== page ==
For political scientists, one of the most interesting Constitutional battles in our nation’s history is heating up. It is the battle over gay rights versus religious rights. What makes this battle interesting to political scientists is that it appears to pit one Constitutional right against another. What happens when the right of one group to live according to its religious convictions clashes with the right of another group to be free of what it claims is discrimination? What happens when homosexuals demand that Christians grant them all of the rights and privileges of the church, privileges such as being ordained as ministers or receiving the church’s blessing to marry a person of the same sex and have a church wedding? Further, what happens when homosexuals demand that Christian pastors stop teaching that homosexuality is at odds with Holy Scripture? Alleged discrimination versus free speech and religious freedom: Is this a case of the unstoppable projectile meeting the immovable object?

The battle over gay rights versus religious rights intensified recently when the mayor of Houston, Texas tried to bully pastors into suppressing their Biblical views as well as their right to free speech. The pastors stood their ground and the backlash against the mayor was deafening, but this was just one skirmish in a much larger battle. Of course, the most important question concerning the battle over gay rights versus religious rights is this: How will the decision be made concerning which of these group’s rights prevails? Will the courts base their decision on the Constitution where all of the precedents favor religious freedom or will they go with the flow of ever-changing social trends and ignore the Constitution in favor of the homosexual movement?

For the moment most of the skirmishes in the battle over gay rights revolve around same-sex marriage. But an even bigger battle looms in the future. This bigger battle will focus on the irreconcilable differences between the church and the homosexual community. As the battle unfolds, many churches will simply give in to the demands of homosexuals and do such things as ordain gay pastors and agree to ignore or suppress Scriptural teachings on homosexuality. A few churches that value the approval of the world over the authority of Scripture or that are too timid to enter the fray are already doing these things.

On the other hand, there are still churches that look to Scripture as their authority rather than the ever-changing social norms of the secular world. Some of these churches are standing their ground and will continue to do so, as was shown recently by the pastors in Houston. This is why the battle of gay rights versus religious rights is heating up. The fundamental question that interests political scientists in the battle of gay rights versus religious rights is this: Who wins when gay rights clash with religious rights? Another way to ask the question is when two fundamental rights clash, which one takes precedence? One side argues for the right to be free from what it believes is discrimination. The other side argues for the right to live according to one’s religious beliefs and to be free to exercise its First Amendment rights, even when doing so is not politically correct.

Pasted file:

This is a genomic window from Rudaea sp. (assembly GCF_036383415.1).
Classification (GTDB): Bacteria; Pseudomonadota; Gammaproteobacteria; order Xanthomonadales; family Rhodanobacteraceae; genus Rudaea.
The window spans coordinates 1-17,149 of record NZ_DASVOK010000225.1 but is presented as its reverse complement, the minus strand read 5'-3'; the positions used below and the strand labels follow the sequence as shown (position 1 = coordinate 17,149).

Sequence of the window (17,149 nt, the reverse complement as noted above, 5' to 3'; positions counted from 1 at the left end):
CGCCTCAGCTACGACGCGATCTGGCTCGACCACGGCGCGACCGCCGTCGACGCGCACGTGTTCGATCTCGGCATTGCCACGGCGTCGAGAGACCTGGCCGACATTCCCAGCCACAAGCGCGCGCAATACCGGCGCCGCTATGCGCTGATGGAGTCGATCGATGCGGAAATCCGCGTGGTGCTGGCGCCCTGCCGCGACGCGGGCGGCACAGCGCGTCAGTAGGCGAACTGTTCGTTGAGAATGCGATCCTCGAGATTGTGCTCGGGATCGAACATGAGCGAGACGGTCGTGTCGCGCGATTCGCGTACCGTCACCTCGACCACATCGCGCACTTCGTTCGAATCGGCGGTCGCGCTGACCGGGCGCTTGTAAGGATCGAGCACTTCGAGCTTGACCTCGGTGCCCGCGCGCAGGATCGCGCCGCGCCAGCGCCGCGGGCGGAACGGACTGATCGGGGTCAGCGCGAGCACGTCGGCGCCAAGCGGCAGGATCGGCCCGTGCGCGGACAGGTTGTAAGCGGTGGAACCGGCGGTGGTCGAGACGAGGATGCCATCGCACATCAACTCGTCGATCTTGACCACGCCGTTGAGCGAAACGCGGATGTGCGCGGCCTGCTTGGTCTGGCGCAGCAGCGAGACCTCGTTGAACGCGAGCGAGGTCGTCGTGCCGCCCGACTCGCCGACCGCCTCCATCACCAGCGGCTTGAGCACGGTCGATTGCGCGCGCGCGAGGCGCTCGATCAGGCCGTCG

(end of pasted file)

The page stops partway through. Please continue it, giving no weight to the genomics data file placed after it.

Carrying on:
Todd Starnes, author of God Less America, has this to say about the battle: “I believe we are just a few years away from American pastors being brought up on charges of hate speech against homosexuals. I believe we will see attempts made to shut down churches and remove Bibles from public libraries—all because of what the Scriptures teach about homosexuality.” According to Starnes, Americans already believe that the rights of homosexuals take precedence over the rights and objections of Christians. For example, he relates in his book that 52 percent of Americans believe that wedding businesses can be required through government coercion to provide their services to same-sex couples in spite of religious objections.

As was shown in the Houston, Texas situation one of the weapons that will be used by homosexual crusaders to silence the church is the nebulous concept of hate speech. As things stand now, radical homosexuals consider anything said in opposition to their worldview to be hate speech. Putting aside for the moment the fact that the whole concept of hate speech is questionable from a Constitutional perspective, hate speech cannot be allowed to be interpreted as anything said in opposition to homosexuality. If Christians took a stand that anything said in opposition to their worldview is hate speech, most American liberals would be in jail now. Homosexuals may be insulted or even angered by the words of those who oppose their worldview, but it was precisely this type of speech the First Amendment was written to protect.

Take away the hate-speech weapon and the homosexual movement has little left to use in attacking the church, and taking away this weapon is where advocates of religious freedom should be concentrating their efforts. If disagreeing with homosexuality qualifies as hate speech, then a lot of Christians are going to be fed to the lions because Scripture clearly teaches that homosexuality is a sin. Therefore, the time has come for church leaders to challenge the very concept of hate speech and to do so in the federal courts as well as the court of public opinion. As long as homosexuals are allowed to get away with their hate speech ruse, the debate over gay rights versus religious rights is a debate in which only one side will be heard.